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'It is urgent': 'Frustration' that still no date set for Citizens' Assembly on biodiversity

The 2020 Programme for Government committed to progressing an assembly on this topic.

A PLANNED CITIZENS’ Assembly on biodiversity has not yet been scheduled, more than two years after Ireland declared a climate and biodiversity emergency, as “senior level” discussions remain ongoing in government. 

Environmentalists have said it’s “frustrating” to still be awaiting a timeline for this assembly after it was first raised by the previous government in 2019 and included in the 2020 Programme for Government (PfG).

The PfG mentioned the ‘progression’ of a number of Citizens’ Assemblies, including one focused on biodiversity, but without any details of timelines. 

Biodiversity refers to the different kinds of life on Earth such as animals, plants and bacteria, all of which are declining at an accelerating rate mainly due to human activity.

A Citizens’ Assembly on climate change took place in 2017 and made a number of recommendations on tackling the crisis. 

A spokesperson for the Department of Housing said the Citizens’ Assembly is currently “under discussion at a senior level” between Housing and the Department of the Taoiseach.

“The timing and scheduling of the Assembly will depend on the outcome of these discussions and on a number of other factors which need to be considered before the scope and terms of the Assembly are framed,” the spokesperson said. 

“We do not, at present, know how long they are expected to last.”

A statement from Minister of State for Heritage and Electoral Reform Malcolm Noonan said the assembly is a “vitally important PfG commitment”.

“We want to hear from the public on nature and biodiversity – as we learned with climate change, the people can be way ahead of the politicians on these issues,” Noonan said. 

We also want to engage with young people in a meaningful way and hear their views on nature. I’m keen that we prioritise those conversations.

This Citizens’ Assembly would make considerations around the issue of biodiversity. 

The PfG also sets out that an assembly will be set up this year to consider the type of directly elected mayor and local government structures best suited for Dublin.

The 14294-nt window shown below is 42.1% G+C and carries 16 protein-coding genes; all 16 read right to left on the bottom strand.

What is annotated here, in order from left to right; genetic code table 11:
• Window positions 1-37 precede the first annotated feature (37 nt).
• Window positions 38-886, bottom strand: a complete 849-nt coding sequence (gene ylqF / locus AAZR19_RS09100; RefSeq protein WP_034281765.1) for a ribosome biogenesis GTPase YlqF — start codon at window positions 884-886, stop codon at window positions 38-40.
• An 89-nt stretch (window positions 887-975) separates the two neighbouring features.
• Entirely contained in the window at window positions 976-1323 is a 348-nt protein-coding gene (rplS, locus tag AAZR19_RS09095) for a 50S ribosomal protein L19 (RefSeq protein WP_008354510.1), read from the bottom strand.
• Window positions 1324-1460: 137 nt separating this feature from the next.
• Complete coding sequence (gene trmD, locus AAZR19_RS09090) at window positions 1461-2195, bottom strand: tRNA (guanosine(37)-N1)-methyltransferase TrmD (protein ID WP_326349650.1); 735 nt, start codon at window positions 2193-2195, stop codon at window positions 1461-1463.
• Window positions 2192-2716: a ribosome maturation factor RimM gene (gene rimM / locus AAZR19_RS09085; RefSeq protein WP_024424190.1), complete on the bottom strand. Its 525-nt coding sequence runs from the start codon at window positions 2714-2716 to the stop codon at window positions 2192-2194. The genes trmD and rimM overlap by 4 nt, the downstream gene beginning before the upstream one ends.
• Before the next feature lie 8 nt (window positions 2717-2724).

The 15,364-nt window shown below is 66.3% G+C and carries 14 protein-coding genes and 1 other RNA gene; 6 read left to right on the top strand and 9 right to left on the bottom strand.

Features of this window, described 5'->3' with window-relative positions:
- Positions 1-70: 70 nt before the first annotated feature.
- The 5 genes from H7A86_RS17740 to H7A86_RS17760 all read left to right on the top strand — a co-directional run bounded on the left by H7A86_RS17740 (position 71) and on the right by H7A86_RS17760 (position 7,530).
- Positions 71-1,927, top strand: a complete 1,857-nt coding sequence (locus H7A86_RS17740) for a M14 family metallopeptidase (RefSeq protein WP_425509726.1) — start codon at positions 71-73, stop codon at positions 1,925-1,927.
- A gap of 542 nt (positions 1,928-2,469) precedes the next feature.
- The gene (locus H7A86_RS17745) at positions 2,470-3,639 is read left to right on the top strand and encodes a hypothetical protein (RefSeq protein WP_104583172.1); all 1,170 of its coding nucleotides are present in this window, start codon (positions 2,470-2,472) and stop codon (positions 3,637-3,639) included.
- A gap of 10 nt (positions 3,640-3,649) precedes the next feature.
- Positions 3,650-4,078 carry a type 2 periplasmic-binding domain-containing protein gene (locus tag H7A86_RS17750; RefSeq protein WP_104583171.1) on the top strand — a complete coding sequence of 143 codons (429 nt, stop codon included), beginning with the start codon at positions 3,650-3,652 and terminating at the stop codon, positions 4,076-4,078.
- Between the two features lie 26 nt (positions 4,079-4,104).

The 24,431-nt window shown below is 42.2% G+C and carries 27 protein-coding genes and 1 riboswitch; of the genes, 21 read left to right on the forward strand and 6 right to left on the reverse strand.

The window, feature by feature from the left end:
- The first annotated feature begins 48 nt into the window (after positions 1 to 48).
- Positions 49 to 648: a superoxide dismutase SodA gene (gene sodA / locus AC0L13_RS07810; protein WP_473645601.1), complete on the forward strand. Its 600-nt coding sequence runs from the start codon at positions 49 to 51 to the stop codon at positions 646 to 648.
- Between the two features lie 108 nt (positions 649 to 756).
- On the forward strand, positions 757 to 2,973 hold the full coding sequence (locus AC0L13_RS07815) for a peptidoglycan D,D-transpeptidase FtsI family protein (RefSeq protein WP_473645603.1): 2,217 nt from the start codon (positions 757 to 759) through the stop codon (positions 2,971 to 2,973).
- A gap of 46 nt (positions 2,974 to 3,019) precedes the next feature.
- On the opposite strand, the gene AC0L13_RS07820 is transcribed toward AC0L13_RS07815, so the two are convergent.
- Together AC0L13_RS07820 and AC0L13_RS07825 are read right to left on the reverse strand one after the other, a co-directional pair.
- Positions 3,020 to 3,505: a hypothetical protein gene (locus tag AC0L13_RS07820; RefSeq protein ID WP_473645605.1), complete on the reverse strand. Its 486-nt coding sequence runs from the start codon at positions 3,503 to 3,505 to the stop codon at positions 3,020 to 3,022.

The Taoiseach said in the Dáil in July that it’s “envisaged” the biodiversity Citizens’ Assembly, along with other planned assemblies on drug use and the future of education, will be set up after the Dublin-focused assembly has finished its work. 

‘Frustrated’

The previous Dáil accepted an amendment calling for the biodiversity assembly in 2019 after the government declared a climate and biodiversity emergency. 

Director of environmental network Friends of the Earth Ireland, Oisín Coghlan, said the group is “frustrated” that the assembly hasn’t yet been set up.

Coghlan’s organisation – along with more than 25 other groups and charities – signed an open letter to the government in June to call for a date to be announced before the Dáil’s summer recess.

“It’s urgent that the assembly be convened as soon as possible,” he told The Journal

The government is set to release a new National Biodiversity Action Plan next year, according to Malcolm Noonan in July.

Noonan said at the time: ”It would be useful if the Citizens’ Assembly was also scheduled so that its discussions can respond to the new global policy framework for biodiversity and help inform Ireland’s role in it.”

This draft framework was set out earlier this year and is currently being discussed at the UN’s COP15 summit focused on biodiversity.

Coghlan said he would like to see the Citizens’ Assembly convene before the Irish plan is made to allow members to have a “chance to think about the issues and hear from experts and make recommendations for that plan”. 

He expressed concern that the government would “do a draft National Biodiversity Action Plan and give it to the Citizens’ Assembly for it to consider during its work”. 

“I think that’s the wrong order,” Coghlan said. 

I’m worried that it would be constraining and limiting the role of the Citizens’ Assembly if you produce a draft plan and just get them to comment on it.

‘We’re running out of time’

A Noteworthy report on biodiversity revealed in August that almost no protected sites in Ireland have management plans and the country is moving further away from a target for effective nature conservation.

The article states that Ireland is missing its chance to protect biodiversity with several species of bird, fish and mammals under threat. 

Elaine McGoff, natural environment officer for An Taisce, said it’s “frustrating” that the biodiversity Citizens’ Assembly has not yet been convened as “it’s been a long time in the making”. 

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“It’s indicative of how low down the pecking order biodiversity is in Ireland,” she told The Journal

“If we got the Citizens’ Assembly it would be a small step, but we have a long way to go and it really needs to be prioritised as we’re running out of time.” 

McGoff said that although there is more focus on climate at the moment, biodiversity is still neglected.  

“I would say it’s not something people think about in general,” she said.

The Citizens’ Assembly would be a big step in the right direction and would get media coverage and let people know it’s an important issue.

This work is co-funded by Journal Media and a grant programme from the European Parliament. Any opinions or conclusions expressed in this work is the author’s own. The European Parliament has no involvement in nor responsibility for the editorial content published by the project. For more information, see here.

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